This stunt is already experiencing its blowing-up moment on various ebook and lit blogs, so I’ll keep it brief. And to be honest, I can’t quite decide if this story—by New York Times tech columnist David Pogue—is a truly important one, or if it’s little more than a cute trick. Time will tell, I suppose.

At any rate, here’s the story: In a column published last Thursday, August 2, Pogue freely admits to having downloaded an ebook copy of a Robert Ludlum novel from a torrent site. Pogue writes that neither Amazon nor B&N nor iBooks, Kobo or Sony was offering the ebook for sale. “I felt like I was in a Monty Python skit,” he writes. “‘Hello? Would anyone like some money? Anyone? I’ve got money here—no?'”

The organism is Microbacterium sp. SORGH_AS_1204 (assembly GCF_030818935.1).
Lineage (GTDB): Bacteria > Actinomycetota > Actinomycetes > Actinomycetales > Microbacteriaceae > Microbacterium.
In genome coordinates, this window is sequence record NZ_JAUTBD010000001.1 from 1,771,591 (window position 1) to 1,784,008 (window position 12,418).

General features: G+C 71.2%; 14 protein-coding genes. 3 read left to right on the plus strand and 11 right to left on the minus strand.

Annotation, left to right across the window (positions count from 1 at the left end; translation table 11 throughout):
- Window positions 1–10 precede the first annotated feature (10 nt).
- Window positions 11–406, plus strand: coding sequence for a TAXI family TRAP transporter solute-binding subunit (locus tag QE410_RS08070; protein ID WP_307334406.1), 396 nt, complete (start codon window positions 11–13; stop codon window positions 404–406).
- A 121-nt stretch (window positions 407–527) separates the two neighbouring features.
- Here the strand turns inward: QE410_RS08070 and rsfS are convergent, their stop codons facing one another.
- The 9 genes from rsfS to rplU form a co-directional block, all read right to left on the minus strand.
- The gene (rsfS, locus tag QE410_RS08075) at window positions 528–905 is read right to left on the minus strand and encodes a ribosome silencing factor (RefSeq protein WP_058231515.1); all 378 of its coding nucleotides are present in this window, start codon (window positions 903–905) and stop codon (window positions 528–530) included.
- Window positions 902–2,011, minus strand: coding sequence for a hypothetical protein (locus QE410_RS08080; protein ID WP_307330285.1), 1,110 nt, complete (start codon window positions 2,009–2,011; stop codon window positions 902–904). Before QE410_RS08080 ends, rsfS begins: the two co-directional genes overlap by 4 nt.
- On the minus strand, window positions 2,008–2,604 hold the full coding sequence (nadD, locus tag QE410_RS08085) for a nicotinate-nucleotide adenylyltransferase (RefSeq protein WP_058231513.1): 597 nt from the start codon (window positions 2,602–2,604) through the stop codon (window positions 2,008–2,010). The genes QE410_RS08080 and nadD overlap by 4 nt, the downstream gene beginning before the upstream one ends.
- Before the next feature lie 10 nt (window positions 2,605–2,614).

Naturally, the punchline comes at the column’s end: Feeling guilty for his anonymous theft, Pogue sends a check to the book’s publisher in the amount of $9.99.

Yes, it’s a stunt. Still, I have applaud Pogue here: He’s fortunate enough to be standing atop a very powerful platform, and he doesn’t seem to be afraid of using it.

I’d love your thought on this: What do the rest of you think?

(Note: Thanks to GalleyCat’s Jason Boog for covering the story.)

UPDATE: Check out Chris Meadows’ take on the situation over at The Digital Reader.